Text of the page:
Sunday, November 16, 2008

Three years ago, President Hugo Chavez discharged missionaries from the Venezuelan Amazon region where the Yanomami tribe dwells. Resentment is growing in the tribe due to what they consider the neglect that led to the deaths of 50 indigenous people in the Yanomami community. These deaths have been caused mostly by a lack of food, medicine, and access to medical facilities. Chavez responds to this resentment by claiming to have raised overall spending on social welfare programs for the indigenous community. Yanomami leader, 49 year old Ramón González, is quoted saying that this claim is merely rhetoric and not at all reality.

Indigenous healthcare has been an issue lately in Venezuela after a mysterious disease killed 38 Warao Indians in August. González says that indigenous lives are gravely underrated in the politics of Venezuela. "The boats, the planes, the money, it's all for the criollos", or the nonnative Venezuelans.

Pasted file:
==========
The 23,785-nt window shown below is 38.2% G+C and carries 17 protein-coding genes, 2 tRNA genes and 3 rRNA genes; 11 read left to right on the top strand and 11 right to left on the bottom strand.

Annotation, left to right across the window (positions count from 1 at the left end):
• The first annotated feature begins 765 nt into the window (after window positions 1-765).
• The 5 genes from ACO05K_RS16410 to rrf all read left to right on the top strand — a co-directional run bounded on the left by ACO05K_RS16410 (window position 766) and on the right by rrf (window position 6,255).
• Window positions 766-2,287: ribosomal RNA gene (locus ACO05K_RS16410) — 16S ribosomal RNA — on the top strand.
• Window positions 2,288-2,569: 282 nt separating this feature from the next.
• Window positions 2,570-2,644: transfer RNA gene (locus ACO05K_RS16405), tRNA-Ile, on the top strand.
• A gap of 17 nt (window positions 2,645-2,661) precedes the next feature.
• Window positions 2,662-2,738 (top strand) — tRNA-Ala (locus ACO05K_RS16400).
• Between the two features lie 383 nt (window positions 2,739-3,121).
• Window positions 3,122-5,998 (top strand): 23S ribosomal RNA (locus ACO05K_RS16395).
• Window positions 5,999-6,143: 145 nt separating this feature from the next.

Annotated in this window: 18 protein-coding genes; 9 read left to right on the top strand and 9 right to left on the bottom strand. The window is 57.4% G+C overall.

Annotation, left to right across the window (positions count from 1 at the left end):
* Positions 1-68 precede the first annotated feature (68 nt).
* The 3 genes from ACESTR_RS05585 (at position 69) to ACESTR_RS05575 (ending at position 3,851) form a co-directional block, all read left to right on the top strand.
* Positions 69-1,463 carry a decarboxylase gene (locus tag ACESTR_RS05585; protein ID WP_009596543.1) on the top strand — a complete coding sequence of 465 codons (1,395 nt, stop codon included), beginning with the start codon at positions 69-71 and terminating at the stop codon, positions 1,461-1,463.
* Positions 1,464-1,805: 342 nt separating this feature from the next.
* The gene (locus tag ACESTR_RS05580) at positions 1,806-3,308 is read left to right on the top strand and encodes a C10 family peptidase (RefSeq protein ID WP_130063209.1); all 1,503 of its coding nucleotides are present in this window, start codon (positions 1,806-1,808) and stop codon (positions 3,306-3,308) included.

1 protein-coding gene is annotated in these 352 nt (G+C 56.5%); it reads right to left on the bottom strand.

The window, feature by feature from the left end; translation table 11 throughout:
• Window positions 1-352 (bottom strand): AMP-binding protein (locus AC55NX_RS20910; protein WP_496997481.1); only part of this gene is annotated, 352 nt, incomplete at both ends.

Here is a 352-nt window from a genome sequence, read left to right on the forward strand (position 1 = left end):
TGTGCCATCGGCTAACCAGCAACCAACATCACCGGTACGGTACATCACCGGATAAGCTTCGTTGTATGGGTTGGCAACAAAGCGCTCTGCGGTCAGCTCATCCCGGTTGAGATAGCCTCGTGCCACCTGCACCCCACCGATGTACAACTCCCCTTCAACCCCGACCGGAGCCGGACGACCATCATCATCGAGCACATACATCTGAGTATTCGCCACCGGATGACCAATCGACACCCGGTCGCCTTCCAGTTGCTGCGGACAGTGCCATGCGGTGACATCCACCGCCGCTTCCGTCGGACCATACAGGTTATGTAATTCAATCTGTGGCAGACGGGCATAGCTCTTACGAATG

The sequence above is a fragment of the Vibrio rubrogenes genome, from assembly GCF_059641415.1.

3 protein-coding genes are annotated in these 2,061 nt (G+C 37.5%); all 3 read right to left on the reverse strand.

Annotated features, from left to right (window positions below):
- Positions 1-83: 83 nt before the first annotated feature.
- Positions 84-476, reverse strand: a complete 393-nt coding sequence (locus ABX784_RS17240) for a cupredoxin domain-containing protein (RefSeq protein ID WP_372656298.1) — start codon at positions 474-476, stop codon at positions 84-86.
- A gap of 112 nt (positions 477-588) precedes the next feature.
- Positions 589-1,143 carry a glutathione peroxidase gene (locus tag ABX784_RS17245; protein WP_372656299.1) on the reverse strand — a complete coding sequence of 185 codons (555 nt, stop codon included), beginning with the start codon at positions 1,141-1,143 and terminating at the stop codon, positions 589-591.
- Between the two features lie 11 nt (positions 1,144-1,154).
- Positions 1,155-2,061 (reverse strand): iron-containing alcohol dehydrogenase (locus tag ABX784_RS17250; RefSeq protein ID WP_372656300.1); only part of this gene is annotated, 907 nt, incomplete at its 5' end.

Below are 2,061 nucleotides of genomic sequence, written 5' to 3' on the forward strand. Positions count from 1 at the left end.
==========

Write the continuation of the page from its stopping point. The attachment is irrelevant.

There are 26,000 Yanomamis in the Amazon rain forest, between Venezuela and Brazil, and they are semi-nomadic, subsisting on crops such as maniocs and bananas. These communities are not at all like the indigenous tribes from anthropology books. They can be seen in Puerto Ayacucho wearing modern-day attire and using cellphones. They are, however, extremely susceptible to many diseases for which they still have weak defenses, such as some respiratory diseases and drug-resistant strains of malaria.

Yanomamis say that while the Venezuelan governments put pictures of the tribes all over tourist brochures and in airport lobbies, the tribes are allowed no political positions. This shows the Yanomami community their governments complete lack of respect for the rights and individualism of the indigenous society.

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